China’s ambassador to the U.S. held a rare meeting with the top U.S. defense official for Asia at the Pentagon on Wednesday, the Pentagon said, in talks that followed U.S. criticism of China’s control of military communications.
Chinese Ambassador Xi Feng discussed defense ties and “a number of international and regional security issues” in conversations with US Undersecretary of Defense Eli Ratner, according to a Pentagon briefing.
“Radner also underscored the department’s commitment to open military communications between the United States and the People’s Republic of China,” Pentagon spokesman Lt. Col. Martin Mayners said, using an abbreviation of China’s official name.
Meiners said the negotiation lasted about 90 minutes.
The Chinese Embassy in Washington did not immediately respond to a request for comment.
Washington has sought to strengthen ties between the world’s two largest economies as U.S.-China relations falter over national security issues including Taiwan, a U.S. export ban on advanced technologies and China’s state-led industrial policy.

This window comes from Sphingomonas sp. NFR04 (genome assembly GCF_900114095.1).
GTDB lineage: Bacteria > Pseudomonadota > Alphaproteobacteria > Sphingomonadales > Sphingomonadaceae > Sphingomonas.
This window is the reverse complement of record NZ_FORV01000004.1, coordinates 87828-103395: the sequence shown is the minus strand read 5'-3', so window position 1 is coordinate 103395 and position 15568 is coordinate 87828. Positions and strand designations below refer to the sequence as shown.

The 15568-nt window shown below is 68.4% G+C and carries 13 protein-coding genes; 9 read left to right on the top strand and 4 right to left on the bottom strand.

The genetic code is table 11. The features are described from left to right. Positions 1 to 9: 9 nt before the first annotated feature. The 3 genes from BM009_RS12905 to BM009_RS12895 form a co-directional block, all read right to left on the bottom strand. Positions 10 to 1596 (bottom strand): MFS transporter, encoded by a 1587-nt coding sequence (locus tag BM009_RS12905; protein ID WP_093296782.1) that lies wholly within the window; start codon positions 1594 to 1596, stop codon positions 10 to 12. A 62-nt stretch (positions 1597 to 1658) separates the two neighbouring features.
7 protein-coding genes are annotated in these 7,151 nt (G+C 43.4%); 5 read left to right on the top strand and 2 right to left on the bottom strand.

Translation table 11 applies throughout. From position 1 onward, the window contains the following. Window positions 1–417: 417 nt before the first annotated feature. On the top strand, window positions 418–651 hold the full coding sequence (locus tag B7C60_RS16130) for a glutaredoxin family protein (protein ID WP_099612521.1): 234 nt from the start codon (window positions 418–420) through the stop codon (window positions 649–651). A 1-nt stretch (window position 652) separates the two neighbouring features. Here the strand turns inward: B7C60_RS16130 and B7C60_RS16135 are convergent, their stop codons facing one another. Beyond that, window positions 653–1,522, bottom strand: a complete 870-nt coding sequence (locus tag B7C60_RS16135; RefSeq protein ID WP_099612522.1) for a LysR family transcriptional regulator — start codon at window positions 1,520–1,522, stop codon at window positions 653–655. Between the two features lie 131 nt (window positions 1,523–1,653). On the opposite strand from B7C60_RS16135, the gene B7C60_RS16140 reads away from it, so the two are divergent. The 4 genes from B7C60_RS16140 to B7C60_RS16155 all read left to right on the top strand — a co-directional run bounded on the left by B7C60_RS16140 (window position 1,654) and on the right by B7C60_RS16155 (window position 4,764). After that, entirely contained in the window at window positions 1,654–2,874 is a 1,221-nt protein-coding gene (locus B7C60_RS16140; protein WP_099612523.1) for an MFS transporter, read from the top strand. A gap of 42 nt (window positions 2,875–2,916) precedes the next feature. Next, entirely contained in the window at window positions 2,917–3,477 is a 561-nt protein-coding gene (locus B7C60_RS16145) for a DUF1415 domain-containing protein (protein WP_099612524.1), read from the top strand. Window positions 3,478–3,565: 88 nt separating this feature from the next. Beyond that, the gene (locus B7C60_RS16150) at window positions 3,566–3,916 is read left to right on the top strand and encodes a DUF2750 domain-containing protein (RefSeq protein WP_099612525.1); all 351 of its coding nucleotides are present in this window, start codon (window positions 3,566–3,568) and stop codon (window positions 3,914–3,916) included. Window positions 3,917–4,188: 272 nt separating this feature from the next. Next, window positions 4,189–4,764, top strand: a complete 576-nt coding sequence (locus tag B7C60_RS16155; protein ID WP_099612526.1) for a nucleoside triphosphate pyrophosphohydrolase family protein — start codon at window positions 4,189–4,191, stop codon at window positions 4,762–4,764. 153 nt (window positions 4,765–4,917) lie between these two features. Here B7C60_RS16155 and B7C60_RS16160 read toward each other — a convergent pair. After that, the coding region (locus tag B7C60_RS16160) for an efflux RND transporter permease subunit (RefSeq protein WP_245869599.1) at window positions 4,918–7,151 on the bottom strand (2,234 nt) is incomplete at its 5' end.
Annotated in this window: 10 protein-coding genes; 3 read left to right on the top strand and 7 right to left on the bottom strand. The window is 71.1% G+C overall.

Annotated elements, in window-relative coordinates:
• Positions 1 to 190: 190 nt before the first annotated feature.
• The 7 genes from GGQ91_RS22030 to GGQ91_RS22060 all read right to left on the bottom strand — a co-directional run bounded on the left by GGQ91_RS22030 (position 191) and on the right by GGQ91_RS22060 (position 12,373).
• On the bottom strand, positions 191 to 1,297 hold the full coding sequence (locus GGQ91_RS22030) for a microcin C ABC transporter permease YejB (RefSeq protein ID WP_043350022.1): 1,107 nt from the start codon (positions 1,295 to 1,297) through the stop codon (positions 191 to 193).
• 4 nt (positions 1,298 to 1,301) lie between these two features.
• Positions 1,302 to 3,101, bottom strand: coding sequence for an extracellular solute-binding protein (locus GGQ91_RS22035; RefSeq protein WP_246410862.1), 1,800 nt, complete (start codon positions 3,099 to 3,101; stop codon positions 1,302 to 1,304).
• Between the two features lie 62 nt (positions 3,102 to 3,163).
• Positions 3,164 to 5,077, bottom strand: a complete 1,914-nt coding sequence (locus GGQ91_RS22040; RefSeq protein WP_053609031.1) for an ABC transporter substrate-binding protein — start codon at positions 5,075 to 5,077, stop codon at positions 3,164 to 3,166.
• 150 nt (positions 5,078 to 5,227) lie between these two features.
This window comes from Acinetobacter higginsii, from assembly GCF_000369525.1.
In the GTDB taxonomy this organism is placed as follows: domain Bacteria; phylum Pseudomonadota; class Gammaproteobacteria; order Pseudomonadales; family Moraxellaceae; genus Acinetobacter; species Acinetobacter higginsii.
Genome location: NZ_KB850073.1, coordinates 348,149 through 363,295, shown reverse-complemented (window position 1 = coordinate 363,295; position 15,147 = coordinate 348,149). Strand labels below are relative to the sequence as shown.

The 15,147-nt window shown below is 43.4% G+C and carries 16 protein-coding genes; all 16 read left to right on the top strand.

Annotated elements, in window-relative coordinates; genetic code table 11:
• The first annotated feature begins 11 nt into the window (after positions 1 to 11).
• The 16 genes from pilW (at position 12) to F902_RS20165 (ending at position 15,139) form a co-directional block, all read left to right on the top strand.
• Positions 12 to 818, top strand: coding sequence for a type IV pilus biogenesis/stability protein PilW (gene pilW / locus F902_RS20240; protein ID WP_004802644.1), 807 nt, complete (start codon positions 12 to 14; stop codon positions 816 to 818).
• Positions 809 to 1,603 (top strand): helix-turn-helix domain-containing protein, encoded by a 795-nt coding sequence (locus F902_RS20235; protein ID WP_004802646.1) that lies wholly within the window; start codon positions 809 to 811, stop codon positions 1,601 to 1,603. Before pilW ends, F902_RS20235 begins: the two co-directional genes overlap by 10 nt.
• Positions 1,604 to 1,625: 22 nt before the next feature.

US Treasury Secretary Janet Yellen visited China earlier this month, and climate envoy John Kerry is expected to visit next week. Secretary of State Anthony Blinken visited Beijing last month, the first visit by a US secretary of state to China since 2018.
But Beijing rejected US Defense Secretary Lloyd Austin’s attempt to hold an in-depth meeting with his Chinese counterpart at a defense forum in Singapore last month.
“We have consistently reached out to Beijing to strengthen our crisis communication and crisis management channels, but they have consistently rebuffed us,” Colin Kall, the Pentagon’s top policy adviser, told a forum in London on July 10.
China has publicly indicated that US sanctions are an obstacle to military talks. Since 2018, Chinese Defense Minister Li Shangfu has approved the purchase of fighter jets and equipment from Rosoboronexport, Russia’s main arms exporter.
But Kahl said in London that China seemed concerned that Washington would use crisis management channels “so we can have more crises.”
“When we have these conversations with them, they say, ‘If you don’t want crises, there’s a simple answer…get out. You’re not a power in the Pacific,'” Cal said. It’s an odd thing to hear coming from the coastal state of California.
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